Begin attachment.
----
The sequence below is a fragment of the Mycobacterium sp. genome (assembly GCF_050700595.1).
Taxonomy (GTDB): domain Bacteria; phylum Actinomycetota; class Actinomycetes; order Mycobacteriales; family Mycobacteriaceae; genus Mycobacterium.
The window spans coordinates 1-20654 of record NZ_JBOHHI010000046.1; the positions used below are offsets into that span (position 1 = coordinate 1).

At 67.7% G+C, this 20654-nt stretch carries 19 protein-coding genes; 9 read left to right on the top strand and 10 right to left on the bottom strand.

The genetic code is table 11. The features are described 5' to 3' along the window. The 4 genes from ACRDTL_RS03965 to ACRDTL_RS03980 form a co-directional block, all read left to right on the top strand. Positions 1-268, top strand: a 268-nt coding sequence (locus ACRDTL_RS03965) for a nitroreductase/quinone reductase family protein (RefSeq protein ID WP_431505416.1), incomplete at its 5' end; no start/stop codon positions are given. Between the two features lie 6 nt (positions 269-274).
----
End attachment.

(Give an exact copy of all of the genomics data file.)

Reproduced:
The sequence below is a fragment of the Mycobacterium sp. genome (assembly GCF_050700595.1).
Taxonomy (GTDB): domain Bacteria; phylum Actinomycetota; class Actinomycetes; order Mycobacteriales; family Mycobacteriaceae; genus Mycobacterium.
The window spans coordinates 1-20654 of record NZ_JBOHHI010000046.1; the positions used below are offsets into that span (position 1 = coordinate 1).

At 67.7% G+C, this 20654-nt stretch carries 19 protein-coding genes; 9 read left to right on the top strand and 10 right to left on the bottom strand.

The genetic code is table 11. The features are described 5' to 3' along the window. The 4 genes from ACRDTL_RS03965 to ACRDTL_RS03980 form a co-directional block, all read left to right on the top strand. Positions 1-268, top strand: a 268-nt coding sequence (locus ACRDTL_RS03965) for a nitroreductase/quinone reductase family protein (RefSeq protein ID WP_431505416.1), incomplete at its 5' end; no start/stop codon positions are given. Between the two features lie 6 nt (positions 269-274).